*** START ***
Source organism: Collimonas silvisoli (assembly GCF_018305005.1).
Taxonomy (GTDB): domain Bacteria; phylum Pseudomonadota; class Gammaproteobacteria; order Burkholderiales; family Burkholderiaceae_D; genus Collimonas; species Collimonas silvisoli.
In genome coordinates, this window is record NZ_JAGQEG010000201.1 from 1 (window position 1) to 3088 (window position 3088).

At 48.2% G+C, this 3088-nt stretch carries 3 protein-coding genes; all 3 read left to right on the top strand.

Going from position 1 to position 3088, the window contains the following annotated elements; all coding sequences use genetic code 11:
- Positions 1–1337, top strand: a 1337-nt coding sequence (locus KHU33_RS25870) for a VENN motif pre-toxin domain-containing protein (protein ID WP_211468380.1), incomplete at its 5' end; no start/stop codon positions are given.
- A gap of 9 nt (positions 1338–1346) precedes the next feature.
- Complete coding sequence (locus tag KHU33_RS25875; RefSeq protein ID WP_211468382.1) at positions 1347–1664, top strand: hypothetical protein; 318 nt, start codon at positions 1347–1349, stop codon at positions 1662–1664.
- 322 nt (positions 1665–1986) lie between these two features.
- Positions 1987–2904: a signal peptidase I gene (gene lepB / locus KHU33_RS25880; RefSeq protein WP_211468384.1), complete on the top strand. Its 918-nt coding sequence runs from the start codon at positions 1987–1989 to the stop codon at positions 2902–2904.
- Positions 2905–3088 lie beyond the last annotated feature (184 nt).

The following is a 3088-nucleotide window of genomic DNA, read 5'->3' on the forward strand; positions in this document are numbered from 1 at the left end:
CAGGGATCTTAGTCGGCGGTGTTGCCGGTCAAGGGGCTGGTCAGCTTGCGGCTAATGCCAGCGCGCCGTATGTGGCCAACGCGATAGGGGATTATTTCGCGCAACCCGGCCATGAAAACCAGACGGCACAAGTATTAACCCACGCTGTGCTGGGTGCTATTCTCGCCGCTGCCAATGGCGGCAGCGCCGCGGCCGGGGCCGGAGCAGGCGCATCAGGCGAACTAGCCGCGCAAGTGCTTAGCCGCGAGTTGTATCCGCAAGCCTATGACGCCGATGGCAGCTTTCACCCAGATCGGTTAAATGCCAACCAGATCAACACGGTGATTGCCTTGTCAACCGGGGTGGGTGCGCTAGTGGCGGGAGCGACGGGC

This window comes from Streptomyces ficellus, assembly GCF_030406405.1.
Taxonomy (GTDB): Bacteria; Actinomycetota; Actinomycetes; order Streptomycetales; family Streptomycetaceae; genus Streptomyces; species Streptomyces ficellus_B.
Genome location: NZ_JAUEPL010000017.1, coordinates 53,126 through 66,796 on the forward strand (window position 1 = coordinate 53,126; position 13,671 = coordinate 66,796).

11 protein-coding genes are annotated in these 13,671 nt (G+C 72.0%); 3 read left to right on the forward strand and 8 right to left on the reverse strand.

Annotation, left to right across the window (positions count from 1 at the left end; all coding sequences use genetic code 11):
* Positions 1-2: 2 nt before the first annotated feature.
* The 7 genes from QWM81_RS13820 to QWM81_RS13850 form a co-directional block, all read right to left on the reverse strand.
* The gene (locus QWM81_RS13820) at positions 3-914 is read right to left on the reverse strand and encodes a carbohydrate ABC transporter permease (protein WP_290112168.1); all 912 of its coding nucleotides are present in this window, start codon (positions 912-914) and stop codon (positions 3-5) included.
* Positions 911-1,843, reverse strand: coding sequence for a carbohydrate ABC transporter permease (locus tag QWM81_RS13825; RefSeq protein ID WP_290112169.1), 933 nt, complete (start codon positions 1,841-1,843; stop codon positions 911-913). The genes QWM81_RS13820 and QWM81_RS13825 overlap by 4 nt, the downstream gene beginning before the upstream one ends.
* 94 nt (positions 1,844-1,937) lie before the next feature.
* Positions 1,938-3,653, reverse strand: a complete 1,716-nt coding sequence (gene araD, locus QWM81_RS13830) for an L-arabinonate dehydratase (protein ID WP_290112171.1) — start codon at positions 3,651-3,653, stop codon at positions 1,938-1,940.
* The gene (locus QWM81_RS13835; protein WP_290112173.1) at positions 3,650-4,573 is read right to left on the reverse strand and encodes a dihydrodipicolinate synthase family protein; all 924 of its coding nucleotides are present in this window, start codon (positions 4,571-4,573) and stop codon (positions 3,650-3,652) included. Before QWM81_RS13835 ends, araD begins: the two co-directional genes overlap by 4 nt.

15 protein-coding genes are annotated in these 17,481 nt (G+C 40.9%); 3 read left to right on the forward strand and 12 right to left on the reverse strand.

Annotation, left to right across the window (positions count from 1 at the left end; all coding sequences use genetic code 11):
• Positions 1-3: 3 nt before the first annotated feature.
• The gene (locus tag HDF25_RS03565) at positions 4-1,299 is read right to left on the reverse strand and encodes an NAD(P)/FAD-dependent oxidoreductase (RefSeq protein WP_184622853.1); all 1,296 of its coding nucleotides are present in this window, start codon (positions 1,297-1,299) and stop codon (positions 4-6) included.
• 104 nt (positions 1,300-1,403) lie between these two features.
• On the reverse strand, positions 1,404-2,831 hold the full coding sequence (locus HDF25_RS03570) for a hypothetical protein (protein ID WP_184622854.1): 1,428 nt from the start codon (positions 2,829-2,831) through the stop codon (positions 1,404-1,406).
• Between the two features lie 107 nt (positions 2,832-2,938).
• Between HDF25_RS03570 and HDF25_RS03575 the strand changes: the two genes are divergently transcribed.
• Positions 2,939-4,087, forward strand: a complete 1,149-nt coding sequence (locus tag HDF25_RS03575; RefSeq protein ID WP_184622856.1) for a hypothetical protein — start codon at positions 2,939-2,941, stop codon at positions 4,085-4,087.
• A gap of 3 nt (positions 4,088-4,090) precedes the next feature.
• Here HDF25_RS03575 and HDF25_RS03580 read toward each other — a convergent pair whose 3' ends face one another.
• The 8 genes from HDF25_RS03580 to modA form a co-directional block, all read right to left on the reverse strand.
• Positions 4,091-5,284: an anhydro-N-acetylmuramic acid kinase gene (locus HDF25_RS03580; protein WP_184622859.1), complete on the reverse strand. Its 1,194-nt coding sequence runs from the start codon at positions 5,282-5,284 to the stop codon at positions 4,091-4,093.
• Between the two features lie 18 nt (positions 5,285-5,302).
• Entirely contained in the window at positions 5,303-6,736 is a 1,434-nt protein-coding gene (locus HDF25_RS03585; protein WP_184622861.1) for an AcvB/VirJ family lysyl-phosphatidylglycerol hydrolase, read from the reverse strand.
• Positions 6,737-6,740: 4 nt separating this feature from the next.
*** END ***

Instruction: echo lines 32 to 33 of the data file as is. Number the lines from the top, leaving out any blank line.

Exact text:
• Between the two features lie 107 nt (positions 2,832-2,938).
• Between HDF25_RS03570 and HDF25_RS03575 the strand changes: the two genes are divergently transcribed.